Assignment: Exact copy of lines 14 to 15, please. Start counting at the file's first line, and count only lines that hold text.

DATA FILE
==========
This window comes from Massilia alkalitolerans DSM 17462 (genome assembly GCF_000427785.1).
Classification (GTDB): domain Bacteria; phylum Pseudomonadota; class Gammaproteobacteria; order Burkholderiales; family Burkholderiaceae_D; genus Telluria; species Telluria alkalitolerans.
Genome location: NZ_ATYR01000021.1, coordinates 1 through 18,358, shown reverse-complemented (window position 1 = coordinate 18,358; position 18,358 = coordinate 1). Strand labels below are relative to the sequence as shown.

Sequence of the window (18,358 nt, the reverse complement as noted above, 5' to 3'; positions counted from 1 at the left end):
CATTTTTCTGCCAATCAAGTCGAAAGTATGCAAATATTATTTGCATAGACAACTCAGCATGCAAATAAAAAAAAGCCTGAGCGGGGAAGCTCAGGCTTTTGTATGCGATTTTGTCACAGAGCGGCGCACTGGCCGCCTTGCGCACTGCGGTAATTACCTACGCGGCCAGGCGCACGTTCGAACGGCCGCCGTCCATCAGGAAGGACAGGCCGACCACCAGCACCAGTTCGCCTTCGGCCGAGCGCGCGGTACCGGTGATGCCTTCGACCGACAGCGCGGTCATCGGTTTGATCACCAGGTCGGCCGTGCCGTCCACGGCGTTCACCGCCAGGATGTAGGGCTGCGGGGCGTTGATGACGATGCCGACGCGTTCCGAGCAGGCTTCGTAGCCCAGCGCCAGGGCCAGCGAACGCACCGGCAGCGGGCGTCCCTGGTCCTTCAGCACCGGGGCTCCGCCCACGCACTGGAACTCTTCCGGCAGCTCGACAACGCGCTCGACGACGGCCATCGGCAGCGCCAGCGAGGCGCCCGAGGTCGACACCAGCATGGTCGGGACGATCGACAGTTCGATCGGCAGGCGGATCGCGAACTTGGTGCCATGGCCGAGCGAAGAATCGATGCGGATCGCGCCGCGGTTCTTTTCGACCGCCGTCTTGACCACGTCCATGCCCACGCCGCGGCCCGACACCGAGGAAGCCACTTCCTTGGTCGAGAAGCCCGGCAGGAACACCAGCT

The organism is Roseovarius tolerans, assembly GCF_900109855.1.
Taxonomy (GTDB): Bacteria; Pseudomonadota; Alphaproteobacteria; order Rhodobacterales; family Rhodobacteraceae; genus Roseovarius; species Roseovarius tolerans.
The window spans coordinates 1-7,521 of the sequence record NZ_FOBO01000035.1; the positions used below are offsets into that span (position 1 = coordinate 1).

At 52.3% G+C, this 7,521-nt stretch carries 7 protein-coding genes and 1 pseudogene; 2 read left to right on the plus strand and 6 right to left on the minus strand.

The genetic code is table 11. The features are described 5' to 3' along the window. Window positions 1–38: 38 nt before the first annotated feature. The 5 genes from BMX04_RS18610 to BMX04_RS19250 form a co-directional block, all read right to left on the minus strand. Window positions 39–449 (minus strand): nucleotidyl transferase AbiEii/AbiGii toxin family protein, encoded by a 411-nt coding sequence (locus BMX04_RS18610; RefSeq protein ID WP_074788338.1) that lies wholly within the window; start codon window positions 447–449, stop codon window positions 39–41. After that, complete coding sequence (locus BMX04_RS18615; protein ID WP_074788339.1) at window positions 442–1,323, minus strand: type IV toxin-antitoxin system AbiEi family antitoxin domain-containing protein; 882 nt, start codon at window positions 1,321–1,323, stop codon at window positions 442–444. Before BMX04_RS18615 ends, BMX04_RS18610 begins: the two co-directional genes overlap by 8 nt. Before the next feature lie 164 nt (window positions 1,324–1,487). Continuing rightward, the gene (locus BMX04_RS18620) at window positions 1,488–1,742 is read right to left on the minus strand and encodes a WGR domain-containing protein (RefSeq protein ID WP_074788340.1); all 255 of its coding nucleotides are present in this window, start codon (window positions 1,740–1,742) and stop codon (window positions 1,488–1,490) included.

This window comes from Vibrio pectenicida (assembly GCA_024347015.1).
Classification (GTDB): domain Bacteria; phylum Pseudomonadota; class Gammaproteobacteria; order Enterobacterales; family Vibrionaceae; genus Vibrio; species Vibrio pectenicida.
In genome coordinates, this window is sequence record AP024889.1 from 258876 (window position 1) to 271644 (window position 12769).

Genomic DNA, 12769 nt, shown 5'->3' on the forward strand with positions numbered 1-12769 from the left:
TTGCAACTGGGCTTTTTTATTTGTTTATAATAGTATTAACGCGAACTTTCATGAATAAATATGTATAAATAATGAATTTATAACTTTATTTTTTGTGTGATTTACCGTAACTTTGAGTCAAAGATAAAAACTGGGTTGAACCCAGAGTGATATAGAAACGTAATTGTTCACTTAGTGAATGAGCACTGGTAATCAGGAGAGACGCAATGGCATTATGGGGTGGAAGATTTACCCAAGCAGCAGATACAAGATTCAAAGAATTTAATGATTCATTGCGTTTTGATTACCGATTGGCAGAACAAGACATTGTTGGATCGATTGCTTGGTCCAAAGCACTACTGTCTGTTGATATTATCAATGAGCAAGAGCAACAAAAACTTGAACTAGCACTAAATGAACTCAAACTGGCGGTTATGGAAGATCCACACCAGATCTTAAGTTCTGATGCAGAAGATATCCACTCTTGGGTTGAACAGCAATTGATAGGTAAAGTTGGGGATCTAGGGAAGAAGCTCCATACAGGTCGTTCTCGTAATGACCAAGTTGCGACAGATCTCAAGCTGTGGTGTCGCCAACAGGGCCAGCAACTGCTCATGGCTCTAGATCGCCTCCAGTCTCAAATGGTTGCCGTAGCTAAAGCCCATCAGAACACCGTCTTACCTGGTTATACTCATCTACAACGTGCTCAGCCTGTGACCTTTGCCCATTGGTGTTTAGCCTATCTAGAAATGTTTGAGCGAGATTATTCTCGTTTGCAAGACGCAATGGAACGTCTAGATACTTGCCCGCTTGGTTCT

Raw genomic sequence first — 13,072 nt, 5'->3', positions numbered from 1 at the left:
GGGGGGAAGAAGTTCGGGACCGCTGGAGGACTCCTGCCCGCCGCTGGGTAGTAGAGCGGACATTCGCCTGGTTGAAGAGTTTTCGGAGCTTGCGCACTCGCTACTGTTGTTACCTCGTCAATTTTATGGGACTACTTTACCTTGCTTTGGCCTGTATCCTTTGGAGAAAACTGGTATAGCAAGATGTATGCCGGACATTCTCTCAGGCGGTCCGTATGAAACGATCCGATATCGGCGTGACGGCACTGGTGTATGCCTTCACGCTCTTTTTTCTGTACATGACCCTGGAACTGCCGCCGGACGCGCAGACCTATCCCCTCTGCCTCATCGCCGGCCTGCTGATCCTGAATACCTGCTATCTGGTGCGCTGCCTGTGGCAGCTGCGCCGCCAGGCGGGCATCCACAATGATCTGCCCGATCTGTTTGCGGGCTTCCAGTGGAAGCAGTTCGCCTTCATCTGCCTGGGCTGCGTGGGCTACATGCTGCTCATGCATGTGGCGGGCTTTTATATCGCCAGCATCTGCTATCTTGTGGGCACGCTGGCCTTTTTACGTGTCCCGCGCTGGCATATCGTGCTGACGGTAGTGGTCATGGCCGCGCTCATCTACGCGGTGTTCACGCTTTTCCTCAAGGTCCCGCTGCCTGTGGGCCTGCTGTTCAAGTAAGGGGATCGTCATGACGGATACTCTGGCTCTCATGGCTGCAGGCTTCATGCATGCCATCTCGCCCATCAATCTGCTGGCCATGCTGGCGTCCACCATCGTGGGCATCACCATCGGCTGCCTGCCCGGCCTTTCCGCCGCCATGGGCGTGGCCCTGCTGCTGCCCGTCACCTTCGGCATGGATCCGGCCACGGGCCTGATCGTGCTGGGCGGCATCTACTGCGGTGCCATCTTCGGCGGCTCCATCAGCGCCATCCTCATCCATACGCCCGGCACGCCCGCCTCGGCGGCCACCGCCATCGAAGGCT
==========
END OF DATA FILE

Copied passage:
Genomic DNA, 12769 nt, shown 5'->3' on the forward strand with positions numbered 1-12769 from the left:
TTGCAACTGGGCTTTTTTATTTGTTTATAATAGTATTAACGCGAACTTTCATGAATAAATATGTATAAATAATGAATTTATAACTTTATTTTTTGTGTGATTTACCGTAACTTTGAGTCAAAGATAAAAACTGGGTTGAACCCAGAGTGATATAGAAACGTAATTGTTCACTTAGTGAATGAGCACTGGTAATCAGGAGAGACGCAATGGCATTATGGGGTGGAAGATTTACCCAAGCAGCAGATACAAGATTCAAAGAATTTAATGATTCATTGCGTTTTGATTACCGATTGGCAGAACAAGACATTGTTGGATCGATTGCTTGGTCCAAAGCACTACTGTCTGTTGATATTATCAATGAGCAAGAGCAACAAAAACTTGAACTAGCACTAAATGAACTCAAACTGGCGGTTATGGAAGATCCACACCAGATCTTAAGTTCTGATGCAGAAGATATCCACTCTTGGGTTGAACAGCAATTGATAGGTAAAGTTGGGGATCTAGGGAAGAAGCTCCATACAGGTCGTTCTCGTAATGACCAAGTTGCGACAGATCTCAAGCTGTGGTGTCGCCAACAGGGCCAGCAACTGCTCATGGCTCTAGATCGCCTCCAGTCTCAAATGGTTGCCGTAGCTAAAGCCCATCAGAACACCGTCTTACCTGGTTATACTCATCTACAACGTGCTCAGCCTGTGACCTTTGCCCATTGGTGTTTAGCCTATCTAGAAATGTTTGAGCGAGATTATTCTCGTTTGCAAGACGCAATGGAACGTCTAGATACTTGCCCGCTTGGTTCT